NYC Council Enacts Legislation to Curb Traffic Caused by Delivery Trucks Carrying Online Purchases - The Jewish Voice
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Saturday, May 21, 2022

NYC Council Enacts Legislation to Curb Traffic Caused by Delivery Trucks Carrying Online Purchases

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New York City has endured a number of problems since the emergence of the Covid pandemic but one that has been a real thorn in the side of city residents is the seemingly intractable problem of dense traffic and the chaos that that causes.

Observers have noted that the increase in snarling traffic over the last 20 months has been the addition of a seemingly infinite amount of trucks and vans who are delivering packages to those who are ordering products online. Because of the pandemic, web sites such as Amazon and many others have essentially exploded with business as people were reluctant to leave their homes to shop for items. Others had no choice but to make online purchases as all commerce in New York City and other major cities were totally shuttered.

The Post reported that on Tuesday, members of the New York City council overwhelmingly approved a number of measures that were crafted to reduce the level of vehicular traffic caused by trucks and vans delivering online goods, as was reported by the NY Post.

Since Amazon and UPS trucks and vans seem to be the major culprits in clogging up the streets of the city, one of the aims of the measures is to grant dedicated curb space to these trucks and others of their ilk.

The Post reported that the legislation would require that the Department of Transportation institute loading-only parking spots in each neighborhood and develop “micro-distribution centers.” These distribution centers would then transfer parcels from large trucks to smaller transit vehicles such as cargo e-bikes, as was reported by the Post.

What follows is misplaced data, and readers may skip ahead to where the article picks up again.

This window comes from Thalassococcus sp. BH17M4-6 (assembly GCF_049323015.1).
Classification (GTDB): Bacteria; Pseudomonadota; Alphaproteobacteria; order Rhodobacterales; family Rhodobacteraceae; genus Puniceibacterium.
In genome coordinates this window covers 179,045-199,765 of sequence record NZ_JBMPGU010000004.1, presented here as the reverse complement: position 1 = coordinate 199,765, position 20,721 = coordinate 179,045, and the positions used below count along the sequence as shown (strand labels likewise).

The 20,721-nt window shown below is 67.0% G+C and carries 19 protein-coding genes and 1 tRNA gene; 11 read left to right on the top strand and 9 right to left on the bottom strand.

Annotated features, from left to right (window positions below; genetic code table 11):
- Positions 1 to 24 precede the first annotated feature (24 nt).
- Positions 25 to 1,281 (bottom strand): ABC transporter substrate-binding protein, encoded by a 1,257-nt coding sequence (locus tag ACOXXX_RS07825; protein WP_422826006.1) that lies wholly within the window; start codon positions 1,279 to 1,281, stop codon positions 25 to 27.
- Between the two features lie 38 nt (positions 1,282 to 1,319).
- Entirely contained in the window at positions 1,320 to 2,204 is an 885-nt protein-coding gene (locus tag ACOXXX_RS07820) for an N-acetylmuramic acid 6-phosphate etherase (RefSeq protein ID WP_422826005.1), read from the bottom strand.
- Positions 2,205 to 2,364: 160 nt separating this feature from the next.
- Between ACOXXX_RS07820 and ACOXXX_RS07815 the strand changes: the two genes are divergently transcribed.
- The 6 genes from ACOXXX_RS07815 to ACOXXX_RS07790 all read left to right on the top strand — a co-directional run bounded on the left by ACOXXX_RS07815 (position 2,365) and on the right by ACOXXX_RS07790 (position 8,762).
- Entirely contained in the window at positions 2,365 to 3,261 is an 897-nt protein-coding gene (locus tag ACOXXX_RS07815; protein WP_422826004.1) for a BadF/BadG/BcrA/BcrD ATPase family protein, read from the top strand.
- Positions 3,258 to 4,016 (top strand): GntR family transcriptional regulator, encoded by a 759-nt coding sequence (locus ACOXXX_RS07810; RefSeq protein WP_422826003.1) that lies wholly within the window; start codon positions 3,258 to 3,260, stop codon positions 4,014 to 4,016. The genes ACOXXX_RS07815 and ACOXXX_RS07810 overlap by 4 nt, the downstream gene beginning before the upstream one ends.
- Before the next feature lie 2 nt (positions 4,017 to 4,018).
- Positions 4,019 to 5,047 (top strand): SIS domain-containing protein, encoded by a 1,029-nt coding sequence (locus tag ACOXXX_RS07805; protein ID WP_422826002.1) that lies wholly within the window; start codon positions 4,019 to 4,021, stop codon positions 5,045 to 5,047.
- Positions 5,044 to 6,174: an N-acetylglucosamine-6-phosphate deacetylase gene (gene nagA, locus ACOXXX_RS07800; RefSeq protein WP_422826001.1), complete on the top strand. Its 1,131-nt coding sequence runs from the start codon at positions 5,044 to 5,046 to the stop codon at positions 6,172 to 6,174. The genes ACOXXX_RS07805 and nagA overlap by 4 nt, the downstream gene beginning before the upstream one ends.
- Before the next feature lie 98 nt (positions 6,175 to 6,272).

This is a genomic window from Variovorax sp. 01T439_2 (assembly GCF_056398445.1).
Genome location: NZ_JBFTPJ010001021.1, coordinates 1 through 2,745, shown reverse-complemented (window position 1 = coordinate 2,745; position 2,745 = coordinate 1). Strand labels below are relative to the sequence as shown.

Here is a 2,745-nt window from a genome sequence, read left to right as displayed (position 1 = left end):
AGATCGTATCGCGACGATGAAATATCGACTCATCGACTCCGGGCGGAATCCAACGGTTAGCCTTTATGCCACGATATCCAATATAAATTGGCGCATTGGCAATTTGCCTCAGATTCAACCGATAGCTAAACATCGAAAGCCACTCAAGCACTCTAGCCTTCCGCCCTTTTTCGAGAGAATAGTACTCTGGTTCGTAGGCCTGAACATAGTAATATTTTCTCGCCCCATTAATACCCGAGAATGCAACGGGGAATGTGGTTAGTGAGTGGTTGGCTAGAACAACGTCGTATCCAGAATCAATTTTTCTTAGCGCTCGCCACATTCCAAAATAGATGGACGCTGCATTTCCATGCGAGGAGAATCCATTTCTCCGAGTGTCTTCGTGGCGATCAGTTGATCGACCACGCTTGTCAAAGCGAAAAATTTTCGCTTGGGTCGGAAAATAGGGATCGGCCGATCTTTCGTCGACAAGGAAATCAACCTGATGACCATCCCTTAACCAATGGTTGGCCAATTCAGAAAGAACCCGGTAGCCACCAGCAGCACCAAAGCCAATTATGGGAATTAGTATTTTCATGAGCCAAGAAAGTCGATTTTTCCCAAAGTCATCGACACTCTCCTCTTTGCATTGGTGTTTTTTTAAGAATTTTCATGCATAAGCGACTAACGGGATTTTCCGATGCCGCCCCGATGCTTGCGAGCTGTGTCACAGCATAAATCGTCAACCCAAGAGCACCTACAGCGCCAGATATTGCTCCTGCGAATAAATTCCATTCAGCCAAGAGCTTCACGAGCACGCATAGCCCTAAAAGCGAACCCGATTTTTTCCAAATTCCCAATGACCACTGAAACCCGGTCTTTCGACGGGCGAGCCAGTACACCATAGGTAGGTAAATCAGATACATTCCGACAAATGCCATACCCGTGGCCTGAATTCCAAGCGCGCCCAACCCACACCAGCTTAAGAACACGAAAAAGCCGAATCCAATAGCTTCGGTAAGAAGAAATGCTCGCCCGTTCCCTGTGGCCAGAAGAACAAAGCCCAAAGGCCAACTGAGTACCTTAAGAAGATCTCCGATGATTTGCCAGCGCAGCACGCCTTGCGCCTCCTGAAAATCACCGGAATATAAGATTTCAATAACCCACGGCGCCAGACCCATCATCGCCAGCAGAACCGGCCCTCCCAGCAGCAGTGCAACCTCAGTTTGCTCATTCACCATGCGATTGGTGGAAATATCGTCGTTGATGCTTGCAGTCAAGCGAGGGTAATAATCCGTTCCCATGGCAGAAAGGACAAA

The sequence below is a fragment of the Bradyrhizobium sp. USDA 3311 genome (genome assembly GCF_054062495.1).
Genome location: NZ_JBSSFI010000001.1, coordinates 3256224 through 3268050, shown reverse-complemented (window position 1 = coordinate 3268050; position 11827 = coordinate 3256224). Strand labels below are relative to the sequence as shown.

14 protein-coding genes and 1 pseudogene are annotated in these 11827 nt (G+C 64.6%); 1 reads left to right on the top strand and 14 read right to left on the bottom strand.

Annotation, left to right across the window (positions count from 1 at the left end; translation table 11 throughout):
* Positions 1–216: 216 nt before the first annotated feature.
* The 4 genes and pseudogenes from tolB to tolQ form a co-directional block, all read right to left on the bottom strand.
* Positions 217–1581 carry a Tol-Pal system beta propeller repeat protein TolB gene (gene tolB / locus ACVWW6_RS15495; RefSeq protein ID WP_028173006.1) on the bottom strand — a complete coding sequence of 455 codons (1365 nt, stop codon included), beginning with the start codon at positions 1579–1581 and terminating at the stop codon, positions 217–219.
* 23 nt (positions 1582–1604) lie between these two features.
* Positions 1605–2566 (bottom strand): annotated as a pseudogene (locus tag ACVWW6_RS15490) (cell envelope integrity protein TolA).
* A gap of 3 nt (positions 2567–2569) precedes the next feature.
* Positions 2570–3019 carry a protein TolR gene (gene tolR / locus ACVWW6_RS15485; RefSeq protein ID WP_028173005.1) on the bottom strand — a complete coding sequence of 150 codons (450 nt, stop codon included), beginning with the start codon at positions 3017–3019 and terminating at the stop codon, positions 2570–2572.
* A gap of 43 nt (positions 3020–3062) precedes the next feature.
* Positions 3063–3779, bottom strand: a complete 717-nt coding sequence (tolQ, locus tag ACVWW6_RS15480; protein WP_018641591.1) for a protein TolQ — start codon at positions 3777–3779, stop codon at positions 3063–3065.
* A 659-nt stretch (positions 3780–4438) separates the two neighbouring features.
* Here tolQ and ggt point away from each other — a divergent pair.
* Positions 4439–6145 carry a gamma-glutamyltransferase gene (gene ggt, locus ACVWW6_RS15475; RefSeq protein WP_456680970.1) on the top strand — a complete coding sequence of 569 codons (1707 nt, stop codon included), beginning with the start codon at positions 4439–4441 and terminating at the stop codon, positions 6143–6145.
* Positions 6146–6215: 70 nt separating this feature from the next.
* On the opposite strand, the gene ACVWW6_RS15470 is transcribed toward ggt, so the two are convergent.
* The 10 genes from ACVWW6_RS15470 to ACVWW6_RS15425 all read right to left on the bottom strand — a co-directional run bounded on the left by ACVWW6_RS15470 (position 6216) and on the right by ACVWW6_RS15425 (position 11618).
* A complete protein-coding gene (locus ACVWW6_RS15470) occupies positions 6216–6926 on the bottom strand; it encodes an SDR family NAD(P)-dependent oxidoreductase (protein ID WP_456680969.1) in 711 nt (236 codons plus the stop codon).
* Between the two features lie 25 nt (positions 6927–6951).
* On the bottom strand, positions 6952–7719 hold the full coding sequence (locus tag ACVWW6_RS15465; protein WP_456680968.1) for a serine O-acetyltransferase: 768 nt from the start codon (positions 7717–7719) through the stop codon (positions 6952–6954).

Moreover, the city council legislation would also require that over the next three years, the DOT would be required to install five dedicated loading zones for a grand total of 500, as was reported by the Post.

Sponsoring the bill was Brooklyn borough president-elect, city council member Antonio Reynoso. The Post reported that he said: “We have to recognize the dynamics of our streets and how things have changed, especially when it comes to how people receive their goods, which is mostly through packages and so forth.”

There are two other pending bills that would officially sanction the DOT to use “pay-by-plate” parking tech and would clarify loading-zone rules so that such areas cannot be used as parking for drivers with city-issued parking placards, according to the Post report.

As part of Mayor Bill de Blasio’s efforts to curb the illegal abuse and misuse of city parking permits, the DOT has placed on its agenda the pay-by-plate for nearly three years.

DeBlasio had originally planned by the beginning of 2021 to switch the entire city over to the new digital parking system, which will automatically register cars as legally or illegally parked, but the program has not launched as of yet.

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